That’s what the TVECA stated about electronic cigarettes a few weeks ago.
But if you read it, and you’re like me, you probably thought:
When’s something going to go wrong? Surely it’s only a matter of time!
I mean, how can you use something, no matter how safe, a billion times without someone getting hurt at least once?
Consider these stats:
- ballpoint pens kill on average one hundred people a year
- mobile phones kill 6000 drivers a year in the US alone (texting while driving)
- beds kill 450 people a year (when people fall out of them)
- vending machines kill 13 people a year
Electrifying Battery Stats
And that’s before you get into the area of batteries, an essential component of e-cigarettes:
- 3 Brits die each year testing if a 9v battery works on their tongue.
- 9 people have died from eating batteries since 1985
- dozens of people have injured or killed from exploding mobile phone batteries (I couldn’t find any exact stats – if you can, let me know in the comments!)
- Katherine Devlin, in a short period of time, managed to find reports of 80 reported exploding batteries, 19 injuries, 67 incidents of property damage, and 286,000 recalled bad toys.
In the area of electronic cigarettes, however, an accident was bound to happen at some point.
Modding: an accident waiting to happen
Take a look at this warning from e-cigarette forum:
If not done properly, modding can be dangerous and cause injury should these devices short circuit and explode.
Or this one:
FOLLOWING ANY OF THE INSTRUCTIONS IN THIS SECTION MAY BE DANGEROUS AND IS ENTIRELY AT YOUR OWN RISK
Source: E Cigarette Forum
If you are wondering what modding is, here’s a wikipedia definition:
Modding refers to the act of modifying a piece of hardware or software or anything else for that matter, to perform a function not originally conceived or intended by the designer.
In the electronic cigarette world, not all mods are modified – some companies are selling mass produced mods. Some of these companies are respectable, others not.
Yet we still have a large number of people in the US building/adapting/modifying large electronic cigarettes with powerful batteries, sometimes purchased on the cheap from dodgy sources. When someone doesn’t know what they are doing, that carries a large risk of explosion.
While we don’t know for sure, it appears that’s may what have happened here.
The Exploding Electronic Cigarette: What happened, and why we think it happened
Florida based Tom Holloway had settled down to enjoy a quiet vape in his study.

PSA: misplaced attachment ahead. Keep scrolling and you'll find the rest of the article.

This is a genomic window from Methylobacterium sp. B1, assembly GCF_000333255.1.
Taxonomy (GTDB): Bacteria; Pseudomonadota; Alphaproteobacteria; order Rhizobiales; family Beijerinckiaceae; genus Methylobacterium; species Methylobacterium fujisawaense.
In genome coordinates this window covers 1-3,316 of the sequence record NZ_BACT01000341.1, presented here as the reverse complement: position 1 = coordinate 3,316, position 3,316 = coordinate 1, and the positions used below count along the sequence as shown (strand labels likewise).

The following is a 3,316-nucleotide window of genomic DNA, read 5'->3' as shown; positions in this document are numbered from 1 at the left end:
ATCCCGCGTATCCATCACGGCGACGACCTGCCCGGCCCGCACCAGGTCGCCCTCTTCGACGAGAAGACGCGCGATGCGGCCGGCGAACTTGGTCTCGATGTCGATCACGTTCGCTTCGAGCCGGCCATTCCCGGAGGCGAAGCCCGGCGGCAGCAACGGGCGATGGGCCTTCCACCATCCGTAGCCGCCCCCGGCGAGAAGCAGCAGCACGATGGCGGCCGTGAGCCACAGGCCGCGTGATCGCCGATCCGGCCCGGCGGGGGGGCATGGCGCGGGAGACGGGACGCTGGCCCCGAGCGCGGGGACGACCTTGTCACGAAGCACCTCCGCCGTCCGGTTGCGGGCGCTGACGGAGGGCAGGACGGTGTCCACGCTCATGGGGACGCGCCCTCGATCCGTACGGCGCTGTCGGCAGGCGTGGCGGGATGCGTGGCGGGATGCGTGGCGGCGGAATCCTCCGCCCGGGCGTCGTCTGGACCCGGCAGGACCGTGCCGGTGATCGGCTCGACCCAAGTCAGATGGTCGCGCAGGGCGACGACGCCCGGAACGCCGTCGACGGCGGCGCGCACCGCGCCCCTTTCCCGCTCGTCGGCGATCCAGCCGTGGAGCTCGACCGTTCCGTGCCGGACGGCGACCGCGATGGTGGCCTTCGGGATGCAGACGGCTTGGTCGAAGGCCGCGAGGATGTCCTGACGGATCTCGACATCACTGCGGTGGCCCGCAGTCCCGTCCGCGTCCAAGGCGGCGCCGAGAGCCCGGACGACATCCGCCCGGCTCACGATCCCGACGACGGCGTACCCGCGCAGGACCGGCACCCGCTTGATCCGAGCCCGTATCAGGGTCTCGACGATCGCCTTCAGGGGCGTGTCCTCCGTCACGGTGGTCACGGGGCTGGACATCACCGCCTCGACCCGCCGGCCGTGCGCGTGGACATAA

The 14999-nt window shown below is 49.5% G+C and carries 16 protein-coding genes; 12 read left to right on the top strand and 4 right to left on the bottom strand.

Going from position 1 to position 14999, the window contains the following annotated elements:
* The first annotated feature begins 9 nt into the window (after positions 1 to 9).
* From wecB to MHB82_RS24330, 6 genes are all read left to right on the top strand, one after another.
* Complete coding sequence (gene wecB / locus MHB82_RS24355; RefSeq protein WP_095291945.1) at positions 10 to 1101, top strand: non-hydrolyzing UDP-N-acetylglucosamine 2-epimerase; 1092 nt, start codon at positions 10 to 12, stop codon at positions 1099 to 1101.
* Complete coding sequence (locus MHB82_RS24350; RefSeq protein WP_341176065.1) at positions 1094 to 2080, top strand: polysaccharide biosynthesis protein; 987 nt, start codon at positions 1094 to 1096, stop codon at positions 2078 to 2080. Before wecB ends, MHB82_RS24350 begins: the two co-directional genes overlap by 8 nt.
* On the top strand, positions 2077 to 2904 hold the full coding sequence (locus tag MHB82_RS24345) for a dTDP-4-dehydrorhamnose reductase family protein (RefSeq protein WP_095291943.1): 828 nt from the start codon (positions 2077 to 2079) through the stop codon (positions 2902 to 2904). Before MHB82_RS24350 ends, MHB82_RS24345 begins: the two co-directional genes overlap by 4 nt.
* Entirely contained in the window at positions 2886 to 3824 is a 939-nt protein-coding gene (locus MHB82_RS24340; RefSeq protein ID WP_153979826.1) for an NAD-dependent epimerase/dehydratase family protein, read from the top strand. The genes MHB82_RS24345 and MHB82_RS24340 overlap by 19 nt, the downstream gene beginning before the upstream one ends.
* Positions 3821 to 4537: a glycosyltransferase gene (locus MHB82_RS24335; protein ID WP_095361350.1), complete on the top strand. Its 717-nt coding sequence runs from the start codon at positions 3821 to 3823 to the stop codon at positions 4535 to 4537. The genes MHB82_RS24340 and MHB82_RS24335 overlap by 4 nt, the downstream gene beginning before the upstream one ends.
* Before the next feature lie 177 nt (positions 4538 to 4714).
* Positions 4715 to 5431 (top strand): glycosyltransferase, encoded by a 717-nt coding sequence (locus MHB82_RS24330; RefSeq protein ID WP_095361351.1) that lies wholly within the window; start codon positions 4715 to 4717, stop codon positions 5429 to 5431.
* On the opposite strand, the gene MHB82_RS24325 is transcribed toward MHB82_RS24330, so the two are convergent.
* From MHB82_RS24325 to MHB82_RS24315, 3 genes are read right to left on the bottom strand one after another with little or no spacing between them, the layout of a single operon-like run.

That was until his electronic cigarette battery exploded, knocking out his front teeth and part of his tongue, showering red hot metal over the room and setting the room on fire.
Investigating, fireman found a charger – and the type of batteries used in mods.
Unlike regular e-cigarette batteries, these batteries do NOT have the safety circuitry and cut offs needed to keep vapers safe.
We don’t know for sure that he was using a mod – but it seems like a strong possibility.
(Source: UK Vapers)
How not to get your head blown off by an exploding electronic cigarette battery
While no risk can be eliminated absolutely, whether with ball point pens, beds or with e-cigarettes, the following tips can help ensure your safety.
- Keep batteries away from extreme heat.
- Use batteries from retailers certified by ECITA. Batteries from these retailers have ROHS and CE approval, and cut off mechanisms designed to keep them from overheating.
- ALWAYS use the battery with the charger supplied. This is the biggest risk, IMO, as it’s possible to have different e-cigarettes and get chargers mixed up.
- Unless you know what you are doing, don’t modify e-cigarettes, and don’t mess around with the batteries.
- If you’re still worried, use a regular e-cigarette – according to an engineer I spoke to, if things went badly wrong with them, they don’t have enough power to do much more than go POP.
While the incident is alarming, it’s worth remembering that smoking kills around one in three smokers. (Eventually!)
In contrast, one e-cig user out of over a million (in the US alone) has suffered a non-fatal injury using an electric cigarette in the most dangerous way possible.
It’s terrible for Tom (and we hope he gets better!) – but which would you prefer:
A 33% chance of death versus a one in a million chance of injury?